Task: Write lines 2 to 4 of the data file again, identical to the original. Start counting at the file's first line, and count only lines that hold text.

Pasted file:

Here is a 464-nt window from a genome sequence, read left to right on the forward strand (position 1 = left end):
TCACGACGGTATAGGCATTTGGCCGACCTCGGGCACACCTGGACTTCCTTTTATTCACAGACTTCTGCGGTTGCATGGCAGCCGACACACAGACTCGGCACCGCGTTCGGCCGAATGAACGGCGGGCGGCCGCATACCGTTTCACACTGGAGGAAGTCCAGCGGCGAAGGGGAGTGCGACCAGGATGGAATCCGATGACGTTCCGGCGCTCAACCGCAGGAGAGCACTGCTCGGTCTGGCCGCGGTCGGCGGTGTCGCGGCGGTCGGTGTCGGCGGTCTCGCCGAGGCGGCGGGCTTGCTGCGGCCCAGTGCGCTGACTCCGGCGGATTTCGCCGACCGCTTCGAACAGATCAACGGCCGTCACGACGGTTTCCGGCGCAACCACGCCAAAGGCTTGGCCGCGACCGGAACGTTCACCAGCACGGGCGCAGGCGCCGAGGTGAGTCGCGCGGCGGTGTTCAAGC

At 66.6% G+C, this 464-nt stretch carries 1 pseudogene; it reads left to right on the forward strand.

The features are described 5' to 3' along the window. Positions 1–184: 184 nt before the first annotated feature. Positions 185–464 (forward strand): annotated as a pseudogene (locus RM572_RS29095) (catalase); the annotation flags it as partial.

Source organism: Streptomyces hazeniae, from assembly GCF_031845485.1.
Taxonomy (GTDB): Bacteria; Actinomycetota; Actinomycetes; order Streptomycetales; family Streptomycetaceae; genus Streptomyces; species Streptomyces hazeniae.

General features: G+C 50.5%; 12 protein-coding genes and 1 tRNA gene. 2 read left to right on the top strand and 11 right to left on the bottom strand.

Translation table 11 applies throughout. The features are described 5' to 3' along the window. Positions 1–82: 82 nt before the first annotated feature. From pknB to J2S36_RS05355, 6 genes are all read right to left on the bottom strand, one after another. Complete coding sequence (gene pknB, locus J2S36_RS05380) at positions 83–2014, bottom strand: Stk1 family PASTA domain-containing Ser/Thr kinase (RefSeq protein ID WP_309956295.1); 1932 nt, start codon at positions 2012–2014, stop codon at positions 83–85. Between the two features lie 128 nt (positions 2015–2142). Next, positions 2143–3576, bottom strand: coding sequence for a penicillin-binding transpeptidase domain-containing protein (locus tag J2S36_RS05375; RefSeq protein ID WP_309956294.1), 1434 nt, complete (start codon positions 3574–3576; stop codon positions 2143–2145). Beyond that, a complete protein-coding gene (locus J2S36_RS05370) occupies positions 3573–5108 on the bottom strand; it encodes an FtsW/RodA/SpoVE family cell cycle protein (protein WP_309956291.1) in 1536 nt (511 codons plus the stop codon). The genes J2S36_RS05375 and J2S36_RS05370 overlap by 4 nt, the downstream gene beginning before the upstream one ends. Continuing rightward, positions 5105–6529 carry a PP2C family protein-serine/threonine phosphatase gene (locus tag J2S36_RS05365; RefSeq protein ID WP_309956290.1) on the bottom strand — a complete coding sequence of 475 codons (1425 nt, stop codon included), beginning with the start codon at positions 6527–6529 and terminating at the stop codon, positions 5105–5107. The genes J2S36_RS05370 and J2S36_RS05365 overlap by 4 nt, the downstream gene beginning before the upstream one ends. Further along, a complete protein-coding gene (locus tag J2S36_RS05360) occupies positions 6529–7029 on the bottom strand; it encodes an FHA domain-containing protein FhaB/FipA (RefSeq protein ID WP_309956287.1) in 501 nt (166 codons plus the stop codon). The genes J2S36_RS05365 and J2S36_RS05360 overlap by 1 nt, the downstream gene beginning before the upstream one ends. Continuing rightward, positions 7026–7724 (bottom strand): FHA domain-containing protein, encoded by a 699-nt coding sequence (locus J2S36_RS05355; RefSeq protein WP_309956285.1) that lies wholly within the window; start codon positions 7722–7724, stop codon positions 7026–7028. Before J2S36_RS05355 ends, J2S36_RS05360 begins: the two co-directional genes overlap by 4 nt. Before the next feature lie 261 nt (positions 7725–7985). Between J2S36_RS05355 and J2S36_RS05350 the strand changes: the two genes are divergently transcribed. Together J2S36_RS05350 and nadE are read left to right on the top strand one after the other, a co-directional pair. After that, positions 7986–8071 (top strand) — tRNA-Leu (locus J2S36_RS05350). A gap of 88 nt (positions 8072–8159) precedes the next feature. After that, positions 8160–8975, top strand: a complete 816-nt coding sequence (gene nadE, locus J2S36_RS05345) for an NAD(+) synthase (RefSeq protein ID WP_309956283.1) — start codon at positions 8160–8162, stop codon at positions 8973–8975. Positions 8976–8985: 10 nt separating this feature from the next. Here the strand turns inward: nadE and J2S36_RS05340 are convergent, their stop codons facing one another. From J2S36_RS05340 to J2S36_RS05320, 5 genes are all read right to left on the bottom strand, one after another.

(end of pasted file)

TCACGACGGTATAGGCATTTGGCCGACCTCGGGCACACCTGGACTTCCTTTTATTCACAGACTTCTGCGGTTGCATGGCAGCCGACACACAGACTCGGCACCGCGTTCGGCCGAATGAACGGCGGGCGGCCGCATACCGTTTCACACTGGAGGAAGTCCAGCGGCGAAGGGGAGTGCGACCAGGATGGAATCCGATGACGTTCCGGCGCTCAACCGCAGGAGAGCACTGCTCGGTCTGGCCGCGGTCGGCGGTGTCGCGGCGGTCGGTGTCGGCGGTCTCGCCGAGGCGGCGGGCTTGCTGCGGCCCAGTGCGCTGACTCCGGCGGATTTCGCCGACCGCTTCGAACAGATCAACGGCCGTCACGACGGTTTCCGGCGCAACCACGCCAAAGGCTTGGCCGCGACCGGAACGTTCACCAGCACGGGCGCAGGCGCCGAGGTGAGTCGCGCGGCGGTGTTCAAGC

At 66.6% G+C, this 464-nt stretch carries 1 pseudogene; it reads left to right on the forward strand.

The features are described 5' to 3' along the window. Positions 1–184: 184 nt before the first annotated feature. Positions 185–464 (forward strand): annotated as a pseudogene (locus RM572_RS29095) (catalase); the annotation flags it as partial.